22 July 1997
EUs abattoir vote goes down to the wire
A DECISION on whether European farm ministers would support a proposal to introduce anti-BSE rules for EU abattoirs looked like going down to the wire last night.
Early reports from Brussels suggested that the decision might fall in favour of UK farm minister Dr Jack Cunningham and the European Commission, which have both called for the new rules to be imposed throughout the EU.
EC farm commissioner Franz Fischler has pleaded with agricultural ministers to approve the rigorous anti-BSE rules, already imposed by Britain, to remove all specified risk material from cattle and sheep at slaughter.
Farm ministers have adjourned until later tonight, but Brussels correspondent Amanda Cheesley reports that there are currently six countries in favour, six against and three wavering.
Those opposed include Germany, Austria, Greece, Belgium, Italy and Denmark, while those in favour include the UK, France, Luxembourg, Ireland, Sweden and the Netherlands – with Portugal, Spain and Finland wavering.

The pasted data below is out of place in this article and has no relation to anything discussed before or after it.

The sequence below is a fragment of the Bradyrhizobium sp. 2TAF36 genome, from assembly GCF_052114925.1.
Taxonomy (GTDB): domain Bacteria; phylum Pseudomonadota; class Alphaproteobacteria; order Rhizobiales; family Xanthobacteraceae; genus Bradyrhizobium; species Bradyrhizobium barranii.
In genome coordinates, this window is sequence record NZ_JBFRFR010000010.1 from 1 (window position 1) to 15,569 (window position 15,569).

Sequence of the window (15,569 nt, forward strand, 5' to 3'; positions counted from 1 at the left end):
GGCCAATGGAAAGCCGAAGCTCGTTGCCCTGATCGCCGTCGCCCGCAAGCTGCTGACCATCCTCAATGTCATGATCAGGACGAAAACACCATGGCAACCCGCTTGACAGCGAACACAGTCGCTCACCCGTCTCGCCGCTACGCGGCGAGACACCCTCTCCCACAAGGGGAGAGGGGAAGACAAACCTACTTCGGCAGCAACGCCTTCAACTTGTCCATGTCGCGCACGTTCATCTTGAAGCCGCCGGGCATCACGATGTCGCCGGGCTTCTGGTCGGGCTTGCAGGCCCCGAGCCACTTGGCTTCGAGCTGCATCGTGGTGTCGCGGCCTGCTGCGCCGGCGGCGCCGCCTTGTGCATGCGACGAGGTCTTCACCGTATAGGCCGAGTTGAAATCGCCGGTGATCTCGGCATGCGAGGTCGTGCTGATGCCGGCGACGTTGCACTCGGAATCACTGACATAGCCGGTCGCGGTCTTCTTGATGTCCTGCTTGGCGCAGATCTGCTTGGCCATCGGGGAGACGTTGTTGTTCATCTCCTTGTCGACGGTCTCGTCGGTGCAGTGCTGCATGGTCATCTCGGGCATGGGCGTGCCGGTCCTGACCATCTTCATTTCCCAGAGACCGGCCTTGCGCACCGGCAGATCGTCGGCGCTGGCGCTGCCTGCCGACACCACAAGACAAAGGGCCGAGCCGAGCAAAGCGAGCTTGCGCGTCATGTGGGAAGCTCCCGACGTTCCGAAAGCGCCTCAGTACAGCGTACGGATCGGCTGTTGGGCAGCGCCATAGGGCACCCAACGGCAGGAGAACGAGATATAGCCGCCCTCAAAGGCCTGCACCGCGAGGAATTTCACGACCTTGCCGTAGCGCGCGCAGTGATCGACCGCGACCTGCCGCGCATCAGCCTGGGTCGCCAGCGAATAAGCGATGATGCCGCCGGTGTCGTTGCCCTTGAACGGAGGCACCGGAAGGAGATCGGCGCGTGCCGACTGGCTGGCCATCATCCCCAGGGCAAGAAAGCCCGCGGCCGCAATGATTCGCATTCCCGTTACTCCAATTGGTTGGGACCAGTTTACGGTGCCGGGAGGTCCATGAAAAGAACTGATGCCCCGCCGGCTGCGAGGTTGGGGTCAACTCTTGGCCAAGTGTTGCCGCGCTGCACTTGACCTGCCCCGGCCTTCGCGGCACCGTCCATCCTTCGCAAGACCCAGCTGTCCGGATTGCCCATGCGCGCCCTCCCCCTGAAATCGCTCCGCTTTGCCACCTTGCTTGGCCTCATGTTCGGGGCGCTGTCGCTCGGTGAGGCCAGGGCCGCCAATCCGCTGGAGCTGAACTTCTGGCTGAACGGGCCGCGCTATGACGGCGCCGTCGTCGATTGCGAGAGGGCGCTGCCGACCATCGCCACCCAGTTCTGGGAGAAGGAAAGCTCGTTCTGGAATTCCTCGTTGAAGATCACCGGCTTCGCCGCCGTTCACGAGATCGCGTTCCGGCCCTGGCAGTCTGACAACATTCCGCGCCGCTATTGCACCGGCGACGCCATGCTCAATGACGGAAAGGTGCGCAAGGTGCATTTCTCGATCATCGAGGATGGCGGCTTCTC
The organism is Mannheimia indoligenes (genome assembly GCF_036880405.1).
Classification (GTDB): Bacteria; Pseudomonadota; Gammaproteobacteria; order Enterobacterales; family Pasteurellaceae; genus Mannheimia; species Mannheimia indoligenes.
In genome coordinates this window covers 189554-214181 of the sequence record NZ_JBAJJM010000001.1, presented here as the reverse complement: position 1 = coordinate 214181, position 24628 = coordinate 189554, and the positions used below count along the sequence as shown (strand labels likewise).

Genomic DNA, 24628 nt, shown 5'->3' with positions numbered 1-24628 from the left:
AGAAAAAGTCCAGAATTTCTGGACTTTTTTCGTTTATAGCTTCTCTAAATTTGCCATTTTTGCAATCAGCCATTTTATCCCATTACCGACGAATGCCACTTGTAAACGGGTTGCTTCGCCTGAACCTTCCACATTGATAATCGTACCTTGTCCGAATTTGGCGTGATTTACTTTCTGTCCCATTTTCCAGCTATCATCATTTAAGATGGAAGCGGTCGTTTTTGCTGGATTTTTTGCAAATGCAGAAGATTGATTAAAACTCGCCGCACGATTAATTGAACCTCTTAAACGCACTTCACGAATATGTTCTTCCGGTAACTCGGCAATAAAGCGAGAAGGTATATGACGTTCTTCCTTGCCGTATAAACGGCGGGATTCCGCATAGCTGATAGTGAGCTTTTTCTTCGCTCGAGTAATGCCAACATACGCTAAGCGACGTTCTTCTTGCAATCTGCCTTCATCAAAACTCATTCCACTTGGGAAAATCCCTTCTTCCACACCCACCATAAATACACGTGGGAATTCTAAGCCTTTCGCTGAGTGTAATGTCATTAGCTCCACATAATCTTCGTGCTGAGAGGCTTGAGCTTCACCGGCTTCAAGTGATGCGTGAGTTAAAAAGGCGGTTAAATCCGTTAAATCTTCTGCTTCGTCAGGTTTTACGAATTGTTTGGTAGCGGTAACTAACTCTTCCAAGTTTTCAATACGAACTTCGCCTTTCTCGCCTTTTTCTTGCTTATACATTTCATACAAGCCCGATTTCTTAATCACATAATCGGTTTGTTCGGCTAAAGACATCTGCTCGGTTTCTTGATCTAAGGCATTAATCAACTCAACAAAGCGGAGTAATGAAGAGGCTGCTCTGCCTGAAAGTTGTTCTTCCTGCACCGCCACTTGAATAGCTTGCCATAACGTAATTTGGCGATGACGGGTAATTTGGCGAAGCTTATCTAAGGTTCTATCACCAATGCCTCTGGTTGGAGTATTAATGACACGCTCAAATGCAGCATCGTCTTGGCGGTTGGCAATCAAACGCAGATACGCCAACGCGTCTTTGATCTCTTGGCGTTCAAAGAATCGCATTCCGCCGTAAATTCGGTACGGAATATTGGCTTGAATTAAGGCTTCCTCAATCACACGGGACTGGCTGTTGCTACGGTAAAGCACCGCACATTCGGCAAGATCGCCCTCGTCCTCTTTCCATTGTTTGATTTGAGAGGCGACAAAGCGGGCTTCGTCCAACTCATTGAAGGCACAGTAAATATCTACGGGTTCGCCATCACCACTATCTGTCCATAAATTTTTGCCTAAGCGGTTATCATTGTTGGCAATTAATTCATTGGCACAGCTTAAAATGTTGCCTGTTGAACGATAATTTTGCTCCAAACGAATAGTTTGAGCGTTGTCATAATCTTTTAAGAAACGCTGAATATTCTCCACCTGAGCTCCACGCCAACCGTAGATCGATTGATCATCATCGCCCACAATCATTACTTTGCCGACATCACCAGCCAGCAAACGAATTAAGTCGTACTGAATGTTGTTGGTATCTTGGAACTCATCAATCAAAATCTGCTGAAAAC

Officials believe that the proposal will be passed because under the EUs complex rules the EC will be able to push through the measures unless eight ministers vote against it. EC officials are currently trying to make amendments to the proposals, such as delaying the introduction date, in a bid to woo the wavering countries.
Last week, the EUs standing veterinary committee, which has a representative of each member state, rejected the proposal by eight votes to seven. But if the proposal is supported by EU farm ministers tonight it would be seen as a big coup for the UK.
Dr Cunningham has maintained that the UK would unilaterally ban European beef and lamb imports if EU partners fail to introduce the measures and clean up their abattoirs. However, the opposing member states argue that its unfair for the far-reaching regulations to be imposed on them when they have a very low incidence of BSE.